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FTC: Motorola bid for Apple product injunction 'inappropriate'

In an amicus curiae brief filed on Wednesday in the Federal Circuit Court of Appeals, the U.S. Federal Trade Commission offered its take on the proper use of so-called standard-essential patents (SEPs) in litigation, saying that a previous district court decision to deny a Motorola injunction of certain Apple products was correct.

The amicus brief made special note that a court-ordered injunction is "ordinarily inappropriate" when a patent holder has already licensed the leveraged properties under fair, reasonable and nondiscriminatory (FRAND) terms. In particular, the FTC's most recent brief pertains to the claims Motorola asserted against Apple's iPhone and iPad, which allegedly infringe on certain wireless patents.

From an FTC statement regarding the brief:
It concludes that a district court correctly applied the governing legal principles when it dismissed Motorola’s request for an injunction that could have blocked Apple from selling iPhones and iPads in the United States.
According to the body, companies can use the specter of an injunction to manipulate competition in a practice called "patent hold-up." Once a patent becomes an SEP, its owner can threaten legal action and sales bans to net unusually high royalty rates and licensing terms that would previously have been impossible if the IP was not considered essential.

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At issue is how companies take advantage of the standard setting process, which is overseen by organizations that most times require FRAND practices be instituted in return for receiving SEP status. The FTC concedes that some patent holders may not always find agreeable licensing terms, however instead of seeking an outright injunction, the Commission believes the correct way for a court to deal with such a snag is to allow only monetary damages.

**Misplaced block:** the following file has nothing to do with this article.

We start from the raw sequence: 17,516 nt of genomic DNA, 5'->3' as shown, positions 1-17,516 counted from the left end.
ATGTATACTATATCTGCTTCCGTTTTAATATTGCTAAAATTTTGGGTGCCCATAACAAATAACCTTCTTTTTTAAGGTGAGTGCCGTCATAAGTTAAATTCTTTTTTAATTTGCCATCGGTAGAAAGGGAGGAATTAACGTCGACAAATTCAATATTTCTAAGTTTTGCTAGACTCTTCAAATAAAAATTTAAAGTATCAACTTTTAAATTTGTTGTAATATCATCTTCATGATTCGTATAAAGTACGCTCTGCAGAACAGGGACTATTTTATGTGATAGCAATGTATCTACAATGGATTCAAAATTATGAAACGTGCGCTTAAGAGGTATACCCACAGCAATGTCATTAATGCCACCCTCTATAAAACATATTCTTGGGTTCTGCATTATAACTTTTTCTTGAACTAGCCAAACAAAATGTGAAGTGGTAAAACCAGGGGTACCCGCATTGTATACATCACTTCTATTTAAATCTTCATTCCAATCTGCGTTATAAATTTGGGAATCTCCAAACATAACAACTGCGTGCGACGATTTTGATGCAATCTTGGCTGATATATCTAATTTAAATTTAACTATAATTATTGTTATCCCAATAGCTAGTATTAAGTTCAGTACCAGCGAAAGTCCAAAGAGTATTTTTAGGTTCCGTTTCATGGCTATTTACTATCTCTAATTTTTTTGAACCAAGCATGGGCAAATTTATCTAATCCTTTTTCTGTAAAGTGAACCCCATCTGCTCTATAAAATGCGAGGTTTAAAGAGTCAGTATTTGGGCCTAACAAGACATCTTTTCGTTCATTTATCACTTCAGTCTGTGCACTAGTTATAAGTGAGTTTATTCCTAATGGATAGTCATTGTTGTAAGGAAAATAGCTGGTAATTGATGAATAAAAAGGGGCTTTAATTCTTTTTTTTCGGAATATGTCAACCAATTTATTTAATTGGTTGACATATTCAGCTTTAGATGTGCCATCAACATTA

"This is generally the proper approach, because allowing a patent holder to seek an injunction on a SEP can facilitate patent-holdup, which can raise prices to consumers, while undermining the standard-setting process," the FTC said.

Going further, if an injunction were to be instated, it would do more harm to the party accused than not winning an injunction would harm the plaintiff. Besides the obvious negative impact on consumers who would no longer be able to purchase devices like the iPhone, injunctions involving SEPs would be detrimental to standards setting, as well as industry growth from companies that innovate on a given standard.

Out of the five member of the Commission, four agreed with the amicus brief, with Commissioner Maureen Ohlhausen being the lone holdout.

Google-owned Motorola has been the target of other FTC actions recently, including a staff recommendation to the organization's five-member Commission to sue the company over alleged SEP-related antitrust practices. It was also announced in June that the FTC was formally investigating whether the internet search giant was illegally using standard-essential patents acquired from its $12.5 billion takeover of Motorola against smartphone competitors.